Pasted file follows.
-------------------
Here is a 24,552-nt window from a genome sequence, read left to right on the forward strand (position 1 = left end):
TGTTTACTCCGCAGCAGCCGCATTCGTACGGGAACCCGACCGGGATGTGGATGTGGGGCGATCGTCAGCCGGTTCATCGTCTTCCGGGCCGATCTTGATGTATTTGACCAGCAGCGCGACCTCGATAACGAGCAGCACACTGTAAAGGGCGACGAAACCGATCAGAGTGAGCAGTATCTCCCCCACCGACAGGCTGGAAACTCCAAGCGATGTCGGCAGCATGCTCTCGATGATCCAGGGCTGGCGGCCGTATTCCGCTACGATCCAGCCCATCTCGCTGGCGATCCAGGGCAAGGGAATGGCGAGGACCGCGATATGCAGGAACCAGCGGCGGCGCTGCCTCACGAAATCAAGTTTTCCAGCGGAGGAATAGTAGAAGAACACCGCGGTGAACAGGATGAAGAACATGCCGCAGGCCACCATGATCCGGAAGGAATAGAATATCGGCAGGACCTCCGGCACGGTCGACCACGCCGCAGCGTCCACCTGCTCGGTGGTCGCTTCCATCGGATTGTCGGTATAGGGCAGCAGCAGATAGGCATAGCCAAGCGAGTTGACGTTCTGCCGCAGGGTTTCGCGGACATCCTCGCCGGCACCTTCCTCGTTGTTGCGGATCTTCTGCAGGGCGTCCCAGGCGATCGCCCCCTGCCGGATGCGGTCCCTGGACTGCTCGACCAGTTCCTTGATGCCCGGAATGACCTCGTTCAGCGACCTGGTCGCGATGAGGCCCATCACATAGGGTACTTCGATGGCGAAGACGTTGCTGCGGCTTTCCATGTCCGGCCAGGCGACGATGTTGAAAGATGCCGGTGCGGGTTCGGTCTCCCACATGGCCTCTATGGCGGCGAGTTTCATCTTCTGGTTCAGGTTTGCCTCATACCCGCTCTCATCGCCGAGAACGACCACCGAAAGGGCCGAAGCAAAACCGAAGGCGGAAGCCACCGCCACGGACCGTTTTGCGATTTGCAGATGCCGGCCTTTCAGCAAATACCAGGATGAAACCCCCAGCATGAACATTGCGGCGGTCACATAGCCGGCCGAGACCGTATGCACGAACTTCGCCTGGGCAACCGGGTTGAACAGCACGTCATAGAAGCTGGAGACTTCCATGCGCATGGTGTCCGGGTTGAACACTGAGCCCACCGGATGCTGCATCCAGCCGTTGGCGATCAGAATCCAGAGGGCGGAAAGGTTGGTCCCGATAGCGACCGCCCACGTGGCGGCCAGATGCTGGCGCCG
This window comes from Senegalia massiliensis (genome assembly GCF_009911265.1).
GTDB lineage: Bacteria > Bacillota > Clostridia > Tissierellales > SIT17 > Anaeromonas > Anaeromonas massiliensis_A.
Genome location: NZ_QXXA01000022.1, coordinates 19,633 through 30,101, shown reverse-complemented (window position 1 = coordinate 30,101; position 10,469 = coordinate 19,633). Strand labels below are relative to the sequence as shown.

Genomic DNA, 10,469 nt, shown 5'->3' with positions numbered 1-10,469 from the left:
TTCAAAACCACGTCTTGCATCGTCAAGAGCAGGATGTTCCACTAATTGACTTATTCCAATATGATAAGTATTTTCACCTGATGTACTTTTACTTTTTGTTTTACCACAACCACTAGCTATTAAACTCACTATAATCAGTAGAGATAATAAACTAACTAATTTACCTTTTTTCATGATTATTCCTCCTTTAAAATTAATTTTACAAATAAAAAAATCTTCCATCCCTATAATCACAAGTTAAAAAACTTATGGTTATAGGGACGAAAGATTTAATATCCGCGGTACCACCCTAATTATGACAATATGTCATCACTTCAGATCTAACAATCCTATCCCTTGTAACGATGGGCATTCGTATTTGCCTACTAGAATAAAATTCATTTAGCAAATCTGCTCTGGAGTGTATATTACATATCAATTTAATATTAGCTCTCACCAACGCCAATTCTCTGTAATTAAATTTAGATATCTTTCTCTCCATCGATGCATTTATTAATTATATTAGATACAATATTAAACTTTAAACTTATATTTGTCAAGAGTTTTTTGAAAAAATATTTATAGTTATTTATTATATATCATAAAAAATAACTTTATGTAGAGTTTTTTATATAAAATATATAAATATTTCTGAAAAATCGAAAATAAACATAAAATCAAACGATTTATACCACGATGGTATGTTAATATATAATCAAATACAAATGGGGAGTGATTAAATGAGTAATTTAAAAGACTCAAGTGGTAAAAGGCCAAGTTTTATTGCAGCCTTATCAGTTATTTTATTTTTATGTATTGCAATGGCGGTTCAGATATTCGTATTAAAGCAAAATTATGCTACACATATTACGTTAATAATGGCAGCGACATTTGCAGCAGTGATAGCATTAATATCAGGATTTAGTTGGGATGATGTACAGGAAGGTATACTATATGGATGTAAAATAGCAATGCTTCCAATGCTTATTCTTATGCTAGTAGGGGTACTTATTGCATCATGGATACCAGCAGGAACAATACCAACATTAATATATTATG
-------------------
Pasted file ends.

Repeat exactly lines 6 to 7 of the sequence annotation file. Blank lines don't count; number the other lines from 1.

Genomic DNA, 10,469 nt, shown 5'->3' with positions numbered 1-10,469 from the left:
TTCAAAACCACGTCTTGCATCGTCAAGAGCAGGATGTTCCACTAATTGACTTATTCCAATATGATAAGTATTTTCACCTGATGTACTTTTACTTTTTGTTTTACCACAACCACTAGCTATTAAACTCACTATAATCAGTAGAGATAATAAACTAACTAATTTACCTTTTTTCATGATTATTCCTCCTTTAAAATTAATTTTACAAATAAAAAAATCTTCCATCCCTATAATCACAAGTTAAAAAACTTATGGTTATAGGGACGAAAGATTTAATATCCGCGGTACCACCCTAATTATGACAATATGTCATCACTTCAGATCTAACAATCCTATCCCTTGTAACGATGGGCATTCGTATTTGCCTACTAGAATAAAATTCATTTAGCAAATCTGCTCTGGAGTGTATATTACATATCAATTTAATATTAGCTCTCACCAACGCCAATTCTCTGTAATTAAATTTAGATATCTTTCTCTCCATCGATGCATTTATTAATTATATTAGATACAATATTAAACTTTAAACTTATATTTGTCAAGAGTTTTTTGAAAAAATATTTATAGTTATTTATTATATATCATAAAAAATAACTTTATGTAGAGTTTTTTATATAAAATATATAAATATTTCTGAAAAATCGAAAATAAACATAAAATCAAACGATTTATACCACGATGGTATGTTAATATATAATCAAATACAAATGGGGAGTGATTAAATGAGTAATTTAAAAGACTCAAGTGGTAAAAGGCCAAGTTTTATTGCAGCCTTATCAGTTATTTTATTTTTATGTATTGCAATGGCGGTTCAGATATTCGTATTAAAGCAAAATTATGCTACACATATTACGTTAATAATGGCAGCGACATTTGCAGCAGTGATAGCATTAATATCAGGATTTAGTTGGGATGATGTACAGGAAGGTATACTATATGGATGTAAAATAGCAATGCTTCCAATGCTTATTCTTATGCTAGTAGGGGTACTTATTGCATCATGGATACCAGCAGGAACAATACCAACATTAATATATTATG